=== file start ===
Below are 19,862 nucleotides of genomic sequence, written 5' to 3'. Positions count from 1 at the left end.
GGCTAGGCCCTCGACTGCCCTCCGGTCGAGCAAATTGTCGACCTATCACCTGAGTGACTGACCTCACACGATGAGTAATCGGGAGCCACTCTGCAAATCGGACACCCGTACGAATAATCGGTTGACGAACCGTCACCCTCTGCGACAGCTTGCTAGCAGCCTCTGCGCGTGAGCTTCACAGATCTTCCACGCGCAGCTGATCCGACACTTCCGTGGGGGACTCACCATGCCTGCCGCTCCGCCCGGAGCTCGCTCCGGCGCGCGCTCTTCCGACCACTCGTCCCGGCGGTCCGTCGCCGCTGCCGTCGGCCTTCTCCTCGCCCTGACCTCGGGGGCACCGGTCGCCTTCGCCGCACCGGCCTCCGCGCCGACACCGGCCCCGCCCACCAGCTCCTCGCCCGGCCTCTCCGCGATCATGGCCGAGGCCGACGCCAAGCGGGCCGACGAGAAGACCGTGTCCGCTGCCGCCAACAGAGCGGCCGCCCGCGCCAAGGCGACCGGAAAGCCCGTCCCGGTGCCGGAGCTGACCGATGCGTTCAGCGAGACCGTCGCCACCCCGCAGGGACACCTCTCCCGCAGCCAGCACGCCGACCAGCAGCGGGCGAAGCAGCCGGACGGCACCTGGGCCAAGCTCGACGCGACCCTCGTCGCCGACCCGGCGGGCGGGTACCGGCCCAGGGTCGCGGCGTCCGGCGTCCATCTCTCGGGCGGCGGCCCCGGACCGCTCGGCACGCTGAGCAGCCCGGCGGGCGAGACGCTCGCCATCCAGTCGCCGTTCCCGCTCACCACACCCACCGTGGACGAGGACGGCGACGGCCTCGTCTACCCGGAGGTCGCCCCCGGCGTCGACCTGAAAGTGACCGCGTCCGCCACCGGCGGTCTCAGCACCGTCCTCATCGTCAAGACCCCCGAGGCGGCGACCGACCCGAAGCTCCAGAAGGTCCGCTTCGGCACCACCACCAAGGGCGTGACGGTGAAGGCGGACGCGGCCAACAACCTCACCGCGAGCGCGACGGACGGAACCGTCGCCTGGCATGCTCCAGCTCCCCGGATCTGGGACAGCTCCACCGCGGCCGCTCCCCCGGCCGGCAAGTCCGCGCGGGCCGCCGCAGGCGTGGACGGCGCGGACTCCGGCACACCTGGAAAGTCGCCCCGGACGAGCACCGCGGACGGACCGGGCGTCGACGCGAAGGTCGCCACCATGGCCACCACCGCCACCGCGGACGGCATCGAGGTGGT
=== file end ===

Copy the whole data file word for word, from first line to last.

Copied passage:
Below are 19,862 nucleotides of genomic sequence, written 5' to 3'. Positions count from 1 at the left end.
GGCTAGGCCCTCGACTGCCCTCCGGTCGAGCAAATTGTCGACCTATCACCTGAGTGACTGACCTCACACGATGAGTAATCGGGAGCCACTCTGCAAATCGGACACCCGTACGAATAATCGGTTGACGAACCGTCACCCTCTGCGACAGCTTGCTAGCAGCCTCTGCGCGTGAGCTTCACAGATCTTCCACGCGCAGCTGATCCGACACTTCCGTGGGGGACTCACCATGCCTGCCGCTCCGCCCGGAGCTCGCTCCGGCGCGCGCTCTTCCGACCACTCGTCCCGGCGGTCCGTCGCCGCTGCCGTCGGCCTTCTCCTCGCCCTGACCTCGGGGGCACCGGTCGCCTTCGCCGCACCGGCCTCCGCGCCGACACCGGCCCCGCCCACCAGCTCCTCGCCCGGCCTCTCCGCGATCATGGCCGAGGCCGACGCCAAGCGGGCCGACGAGAAGACCGTGTCCGCTGCCGCCAACAGAGCGGCCGCCCGCGCCAAGGCGACCGGAAAGCCCGTCCCGGTGCCGGAGCTGACCGATGCGTTCAGCGAGACCGTCGCCACCCCGCAGGGACACCTCTCCCGCAGCCAGCACGCCGACCAGCAGCGGGCGAAGCAGCCGGACGGCACCTGGGCCAAGCTCGACGCGACCCTCGTCGCCGACCCGGCGGGCGGGTACCGGCCCAGGGTCGCGGCGTCCGGCGTCCATCTCTCGGGCGGCGGCCCCGGACCGCTCGGCACGCTGAGCAGCCCGGCGGGCGAGACGCTCGCCATCCAGTCGCCGTTCCCGCTCACCACACCCACCGTGGACGAGGACGGCGACGGCCTCGTCTACCCGGAGGTCGCCCCCGGCGTCGACCTGAAAGTGACCGCGTCCGCCACCGGCGGTCTCAGCACCGTCCTCATCGTCAAGACCCCCGAGGCGGCGACCGACCCGAAGCTCCAGAAGGTCCGCTTCGGCACCACCACCAAGGGCGTGACGGTGAAGGCGGACGCGGCCAACAACCTCACCGCGAGCGCGACGGACGGAACCGTCGCCTGGCATGCTCCAGCTCCCCGGATCTGGGACAGCTCCACCGCGGCCGCTCCCCCGGCCGGCAAGTCCGCGCGGGCCGCCGCAGGCGTGGACGGCGCGGACTCCGGCACACCTGGAAAGTCGCCCCGGACGAGCACCGCGGACGGACCGGGCGTCGACGCGAAGGTCGCCACCATGGCCACCACCGCCACCGCGGACGGCATCGAGGTGGT